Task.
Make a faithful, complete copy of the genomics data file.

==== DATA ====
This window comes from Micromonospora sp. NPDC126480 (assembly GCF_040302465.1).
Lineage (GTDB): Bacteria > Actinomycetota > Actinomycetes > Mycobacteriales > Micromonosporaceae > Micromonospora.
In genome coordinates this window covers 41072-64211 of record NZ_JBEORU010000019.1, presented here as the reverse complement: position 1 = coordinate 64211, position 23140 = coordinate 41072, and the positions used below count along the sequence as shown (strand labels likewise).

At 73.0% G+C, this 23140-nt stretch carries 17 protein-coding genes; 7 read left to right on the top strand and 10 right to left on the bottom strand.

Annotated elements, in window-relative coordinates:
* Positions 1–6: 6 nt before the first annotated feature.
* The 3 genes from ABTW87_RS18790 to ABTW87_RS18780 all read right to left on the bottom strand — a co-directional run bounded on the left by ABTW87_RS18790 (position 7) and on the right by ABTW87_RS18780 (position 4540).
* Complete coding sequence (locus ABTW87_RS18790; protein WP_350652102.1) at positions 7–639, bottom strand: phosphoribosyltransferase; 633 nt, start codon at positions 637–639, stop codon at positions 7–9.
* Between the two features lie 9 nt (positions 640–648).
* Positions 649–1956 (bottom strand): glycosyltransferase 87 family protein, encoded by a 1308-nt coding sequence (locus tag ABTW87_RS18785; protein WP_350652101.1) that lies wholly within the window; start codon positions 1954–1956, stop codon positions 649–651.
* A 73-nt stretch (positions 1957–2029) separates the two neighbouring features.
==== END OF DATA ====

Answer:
This window comes from Micromonospora sp. NPDC126480 (assembly GCF_040302465.1).
Lineage (GTDB): Bacteria > Actinomycetota > Actinomycetes > Mycobacteriales > Micromonosporaceae > Micromonospora.
In genome coordinates this window covers 41072-64211 of record NZ_JBEORU010000019.1, presented here as the reverse complement: position 1 = coordinate 64211, position 23140 = coordinate 41072, and the positions used below count along the sequence as shown (strand labels likewise).

At 73.0% G+C, this 23140-nt stretch carries 17 protein-coding genes; 7 read left to right on the top strand and 10 right to left on the bottom strand.

Annotated elements, in window-relative coordinates:
* Positions 1–6: 6 nt before the first annotated feature.
* The 3 genes from ABTW87_RS18790 to ABTW87_RS18780 all read right to left on the bottom strand — a co-directional run bounded on the left by ABTW87_RS18790 (position 7) and on the right by ABTW87_RS18780 (position 4540).
* Complete coding sequence (locus ABTW87_RS18790; protein WP_350652102.1) at positions 7–639, bottom strand: phosphoribosyltransferase; 633 nt, start codon at positions 637–639, stop codon at positions 7–9.
* Between the two features lie 9 nt (positions 640–648).
* Positions 649–1956 (bottom strand): glycosyltransferase 87 family protein, encoded by a 1308-nt coding sequence (locus tag ABTW87_RS18785; protein WP_350652101.1) that lies wholly within the window; start codon positions 1954–1956, stop codon positions 649–651.
* A 73-nt stretch (positions 1957–2029) separates the two neighbouring features.